For engineers considering a green roof, GSA created a Sustainable Facilities Tool (SFTool.gov), which helps map out the advantages of a planted roof and the engineering aspects to consider. 

As the site says, planted roofs - also known as vegetated roofs or eco-roofs - use plants as a technology to help bring the natural cooling, water-treatment and air filtration properties of vegetated landscapes to the urban environment.

The questions a building engineer needs to answer before having a green roof involve:

  • Ensuring a building can structurally support a green roof.
  • Preventing leaks.
  • Avoiding plant loss and other problems.
  • Installing green roofs on historic buildings.

Planted roofs are not all seagrass and daisies. They are complex ecosystems that are expertly orchestrated and designed. Details are important. Gardeners will appreciate that GSA’s guidance for engineers considering a green roof includes gardening zones that direct which plant species are suitable for a building’s location. Vegetation on a green roof in the U.S. South will look different from plants on a roof in the U.S. Northeast. 

Vegetation, soil, and a waterproofing membrane over a traditional roof are the groundwork of the green roof, according to SFTool.gov, which offers diagrams, drawings, and architectural calculations to explore lighting, HVAC, water, solid waste, human behavior, and more. 

Extensive planted roofs consist of small succulent plants, while intensive planted roofs have greater plant diversity, including native vegetation, bushes, or trees,” according to the SFTool site.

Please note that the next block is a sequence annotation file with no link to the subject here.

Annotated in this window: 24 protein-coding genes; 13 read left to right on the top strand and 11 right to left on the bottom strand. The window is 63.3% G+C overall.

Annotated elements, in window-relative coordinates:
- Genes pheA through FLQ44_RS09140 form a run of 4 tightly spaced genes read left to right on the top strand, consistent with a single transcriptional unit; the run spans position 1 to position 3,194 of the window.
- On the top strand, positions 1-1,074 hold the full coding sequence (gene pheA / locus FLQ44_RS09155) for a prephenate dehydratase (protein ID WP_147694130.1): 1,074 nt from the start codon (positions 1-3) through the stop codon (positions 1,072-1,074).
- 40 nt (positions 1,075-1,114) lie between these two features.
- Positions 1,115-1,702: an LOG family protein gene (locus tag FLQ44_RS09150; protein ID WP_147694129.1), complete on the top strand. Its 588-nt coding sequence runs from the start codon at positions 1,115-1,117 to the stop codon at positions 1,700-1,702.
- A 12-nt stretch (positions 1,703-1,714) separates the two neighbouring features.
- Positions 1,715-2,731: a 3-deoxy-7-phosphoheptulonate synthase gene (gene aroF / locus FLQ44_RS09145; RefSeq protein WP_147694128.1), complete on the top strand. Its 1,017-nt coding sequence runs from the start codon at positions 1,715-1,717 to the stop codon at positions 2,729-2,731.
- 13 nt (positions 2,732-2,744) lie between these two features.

Creative ways green roofs are used today

GSA studied more than how to build a successful green roof. It looked into how the roofs were used, too. 

“The study showed a tremendous amount of people going up and out instead of using conference rooms and meeting rooms,” Davis explains. “They were going out and having their meetings on the roof. So if it’s designed appropriately, it can become a usable space for the building.”

The roofs have attracted other tenants, as well, Davis says enthusiastically.

“The latest thing that just happened is we have some new non-paying tenants on our roof,” he joked. 

Pollinators. GSA installed hives and brought in bees.  

“We’re always looking for opportunities to establish a living system on the roof,” Davis says, “especially as we look at net-zero energy water and waste, which is one of those priorities that we have within the agency.” 

New meaning for a “planted” roof

Image of the green roof of McCormack FOB in Boston with a walkway

Davis says entrepreneurs have asked GSA about renting their roofs for commercial growers. There are many logistics that would need to be worked out, but “that might be an interesting design opportunity,” he says. “GSA roofs to grow vegetables.”

Green roofs can be an amenity like a coffee shop or a gym that would be accessible to employees who report to an outfitted building. 

“That’s becoming one of those things that employees are coming to expect, certainly within DC, Chicago, and Boston areas where there are lots of planted roofs,” Davis says. “That’s one of those amenities that people really want.”

Davis says GSA is excited about the potential of planted roofs and how they can benefit the building and the mission of their tenants. As more buildings come on line or are renovated, the agency will look to deliver the best customer experience, even on the roof.

Want to know more about what we’re doing to tackle climate change? Read the Earth Day "snapshot" of GSA's recent sustainability progress.